Flow: An Antidote to Anxiety & The Secret to Happiness?

Flow: An Antidote to Anxiety & The Secret to Happiness?

Despite the headline to this post, I don’t really believe there are any “secrets” to happiness.

Even if there were something that worked super well for me, there are likely to be different things that work for you.

Because we’re all different; so we all need different “secrets”.

That being said, there are definitely strategies that have been proven to work; and some are less well known than others. So in that sense, I guess they might be “secrets” to some …

Via Psych Central by Therese Borchard

Flow is the mental state of a person when he is completely immersed in one activity or event — a moment in which all of her energy is focused on one thing so that she is oblivious to the world around her.

It is a single-mindedness that harnesses all emotions into one action to produce a kind of rapture. Flow is a moment of nothingness — when all senses are so focused on an activity that a person isn’t able to feel anything in his environment — and that nothingness or suspension of feeling can be experienced as bliss.

Sounds good, huh?

Mihály Csíkszentmihályi first defined the positive psychology concept of “flow” after interviews with artists who would get so immersed in their work that they would forget about eating, sleeping, showering. He wanted to understand this phenomenon and see if there was something in their paintbrushes that made them so motivated and happy. In his article, “Flow Theory and Research” in The Oxford Handbook of Positive Psychology, he lists six factors as encompassing an experience of flow:

  1. intense and focused concentration on the present moment
  2. merging of action and awareness
  3. a loss of reflective self-consciousness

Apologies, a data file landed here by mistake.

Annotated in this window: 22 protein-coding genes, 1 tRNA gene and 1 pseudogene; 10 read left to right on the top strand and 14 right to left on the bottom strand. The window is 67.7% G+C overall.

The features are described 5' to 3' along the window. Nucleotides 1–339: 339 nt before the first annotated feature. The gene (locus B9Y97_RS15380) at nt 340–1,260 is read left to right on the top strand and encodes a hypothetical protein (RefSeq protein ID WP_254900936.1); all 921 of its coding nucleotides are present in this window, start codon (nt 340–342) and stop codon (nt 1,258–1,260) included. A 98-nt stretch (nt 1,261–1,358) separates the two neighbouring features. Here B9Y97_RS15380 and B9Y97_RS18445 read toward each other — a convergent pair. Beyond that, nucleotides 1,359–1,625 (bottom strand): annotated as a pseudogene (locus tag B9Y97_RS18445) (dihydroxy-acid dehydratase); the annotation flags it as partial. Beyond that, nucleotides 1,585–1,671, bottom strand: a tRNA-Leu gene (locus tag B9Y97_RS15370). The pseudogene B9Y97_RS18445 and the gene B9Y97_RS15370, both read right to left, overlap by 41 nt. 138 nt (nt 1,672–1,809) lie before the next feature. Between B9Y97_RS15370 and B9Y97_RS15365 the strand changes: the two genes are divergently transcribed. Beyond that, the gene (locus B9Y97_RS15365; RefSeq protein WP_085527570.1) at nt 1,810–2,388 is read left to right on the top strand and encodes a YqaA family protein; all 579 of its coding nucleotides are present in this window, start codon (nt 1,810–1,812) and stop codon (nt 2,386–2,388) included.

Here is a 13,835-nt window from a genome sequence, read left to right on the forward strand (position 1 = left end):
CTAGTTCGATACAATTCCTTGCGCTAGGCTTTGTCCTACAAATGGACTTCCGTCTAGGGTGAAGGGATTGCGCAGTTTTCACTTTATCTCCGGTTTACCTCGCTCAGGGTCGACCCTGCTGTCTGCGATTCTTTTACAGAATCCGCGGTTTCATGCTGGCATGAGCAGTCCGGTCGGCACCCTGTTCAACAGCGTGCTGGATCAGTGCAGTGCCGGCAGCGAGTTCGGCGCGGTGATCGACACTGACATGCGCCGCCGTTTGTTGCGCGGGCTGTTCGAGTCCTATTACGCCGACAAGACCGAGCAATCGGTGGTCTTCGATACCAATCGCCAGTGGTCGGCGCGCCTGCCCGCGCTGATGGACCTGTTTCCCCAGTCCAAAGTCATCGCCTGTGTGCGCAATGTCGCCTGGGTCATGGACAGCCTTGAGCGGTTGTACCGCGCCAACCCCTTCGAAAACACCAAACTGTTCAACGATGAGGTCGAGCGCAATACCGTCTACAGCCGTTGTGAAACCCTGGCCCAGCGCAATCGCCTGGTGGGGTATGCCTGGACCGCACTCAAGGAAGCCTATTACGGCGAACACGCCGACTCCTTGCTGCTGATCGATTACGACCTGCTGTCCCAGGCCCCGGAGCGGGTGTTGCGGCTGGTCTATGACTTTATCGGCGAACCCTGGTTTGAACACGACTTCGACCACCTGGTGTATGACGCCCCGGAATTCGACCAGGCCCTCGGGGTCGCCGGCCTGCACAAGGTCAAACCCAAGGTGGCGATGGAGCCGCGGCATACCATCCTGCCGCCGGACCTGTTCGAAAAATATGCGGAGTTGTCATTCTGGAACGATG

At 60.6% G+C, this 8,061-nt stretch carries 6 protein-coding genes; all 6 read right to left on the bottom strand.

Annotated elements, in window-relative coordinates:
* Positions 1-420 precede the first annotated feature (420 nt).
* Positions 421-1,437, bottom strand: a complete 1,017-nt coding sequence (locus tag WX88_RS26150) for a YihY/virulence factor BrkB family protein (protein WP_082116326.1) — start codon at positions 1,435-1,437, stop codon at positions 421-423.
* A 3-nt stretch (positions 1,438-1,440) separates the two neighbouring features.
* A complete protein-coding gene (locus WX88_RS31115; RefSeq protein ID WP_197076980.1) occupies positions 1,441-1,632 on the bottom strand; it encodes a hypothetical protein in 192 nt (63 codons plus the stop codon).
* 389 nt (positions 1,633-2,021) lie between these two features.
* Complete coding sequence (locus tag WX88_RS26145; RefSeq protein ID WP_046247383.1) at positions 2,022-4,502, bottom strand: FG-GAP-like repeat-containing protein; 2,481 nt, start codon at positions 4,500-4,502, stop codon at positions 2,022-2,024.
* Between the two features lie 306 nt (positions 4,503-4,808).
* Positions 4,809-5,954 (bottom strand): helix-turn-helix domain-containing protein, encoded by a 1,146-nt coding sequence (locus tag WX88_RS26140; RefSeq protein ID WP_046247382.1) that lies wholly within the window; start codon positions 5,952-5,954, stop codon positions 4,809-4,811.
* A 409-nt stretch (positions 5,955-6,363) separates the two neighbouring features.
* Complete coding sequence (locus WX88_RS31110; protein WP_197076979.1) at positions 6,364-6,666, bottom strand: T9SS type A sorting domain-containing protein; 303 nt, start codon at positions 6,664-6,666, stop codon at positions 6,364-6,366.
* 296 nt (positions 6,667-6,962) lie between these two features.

4. a sense of personal control or agency over the situation or activity
  5. distortion of temporal experience (one’s subjective experience of time is altered)
  6. experience of the activity as intrinsically rewarding, also referred to as autotelic experience

As part of his fantastic TED talk, Csíkszentmihályi described the experience of a leading composer of music in the ‘70s:

When you are really involved in this completely engaging process of creating something new, as this man is, he doesn’t have enough attention left over to monitor how his body feels, or his problems at home. He can’t feel even that he’s hungry or tired. His body disappears, his identity disappears from his consciousness, because he doesn’t have enough attention, like none of us do, to really do well something that requires a lot of concentration, and at the same time to feel that he exists. So existence is temporarily suspended. And he says that his hand seems to be moving by itself. Now, I could look at my hand for two weeks, and I wouldn’t feel any awe or wonder, because I can’t compose.

Then he summarizes the flow experience of all the people he has interviewed around the world:

Now, when we do studies — we have, with other colleagues around the world, done over 8,000 interviews of people — from Dominican monks, to blind nuns, to Himalayan climbers, to Navajo shepherds — who enjoy their work. And regardless of the culture, regardless of education or whatever, there are these seven conditions that seem to be there when a person is in flow. There’s this focus that, once it becomes intense, leads to a sense of ecstasy, a sense of clarity: you know exactly what you want to do from one moment to the other; you get immediate feedback. You know that what you need to do is possible to do, even though difficult, and sense of time disappears, you forget yourself, you feel part of something larger. And once the conditions are present, what you are doing becomes worth doing for its own sake.

I’m especially intrigued by flow because this state serves as an antidote to depression and anxiety. Research indicates that people who experience flow on a regular basis have lower levels of depression and anxiety. The lack of flow in one’s life sustains anxiety. Conversely, anxiety impedes flow.

… keep reading the full & original article HERE